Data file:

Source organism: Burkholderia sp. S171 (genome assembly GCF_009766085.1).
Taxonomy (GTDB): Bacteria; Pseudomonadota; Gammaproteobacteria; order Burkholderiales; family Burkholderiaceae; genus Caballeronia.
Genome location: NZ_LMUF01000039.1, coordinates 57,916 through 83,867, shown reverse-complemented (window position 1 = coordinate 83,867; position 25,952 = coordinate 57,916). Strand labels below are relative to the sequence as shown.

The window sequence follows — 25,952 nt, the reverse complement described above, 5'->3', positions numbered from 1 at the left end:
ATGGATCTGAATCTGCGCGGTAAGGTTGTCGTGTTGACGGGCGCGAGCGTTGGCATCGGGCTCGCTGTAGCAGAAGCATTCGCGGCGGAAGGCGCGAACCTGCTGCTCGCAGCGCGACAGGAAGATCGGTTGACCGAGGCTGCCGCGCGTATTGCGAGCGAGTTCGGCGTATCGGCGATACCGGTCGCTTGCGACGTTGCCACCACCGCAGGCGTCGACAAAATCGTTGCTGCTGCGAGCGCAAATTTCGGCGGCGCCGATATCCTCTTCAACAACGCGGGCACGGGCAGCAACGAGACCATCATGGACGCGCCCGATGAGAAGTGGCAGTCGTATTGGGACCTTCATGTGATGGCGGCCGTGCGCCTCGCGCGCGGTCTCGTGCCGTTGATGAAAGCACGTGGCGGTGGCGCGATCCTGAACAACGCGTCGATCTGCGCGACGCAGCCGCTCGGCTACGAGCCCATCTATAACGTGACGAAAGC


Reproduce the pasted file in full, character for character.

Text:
Source organism: Burkholderia sp. S171 (genome assembly GCF_009766085.1).
Taxonomy (GTDB): Bacteria; Pseudomonadota; Gammaproteobacteria; order Burkholderiales; family Burkholderiaceae; genus Caballeronia.
Genome location: NZ_LMUF01000039.1, coordinates 57,916 through 83,867, shown reverse-complemented (window position 1 = coordinate 83,867; position 25,952 = coordinate 57,916). Strand labels below are relative to the sequence as shown.

The window sequence follows — 25,952 nt, the reverse complement described above, 5'->3', positions numbered from 1 at the left end:
ATGGATCTGAATCTGCGCGGTAAGGTTGTCGTGTTGACGGGCGCGAGCGTTGGCATCGGGCTCGCTGTAGCAGAAGCATTCGCGGCGGAAGGCGCGAACCTGCTGCTCGCAGCGCGACAGGAAGATCGGTTGACCGAGGCTGCCGCGCGTATTGCGAGCGAGTTCGGCGTATCGGCGATACCGGTCGCTTGCGACGTTGCCACCACCGCAGGCGTCGACAAAATCGTTGCTGCTGCGAGCGCAAATTTCGGCGGCGCCGATATCCTCTTCAACAACGCGGGCACGGGCAGCAACGAGACCATCATGGACGCGCCCGATGAGAAGTGGCAGTCGTATTGGGACCTTCATGTGATGGCGGCCGTGCGCCTCGCGCGCGGTCTCGTGCCGTTGATGAAAGCACGTGGCGGTGGCGCGATCCTGAACAACGCGTCGATCTGCGCGACGCAGCCGCTCGGCTACGAGCCCATCTATAACGTGACGAAAGC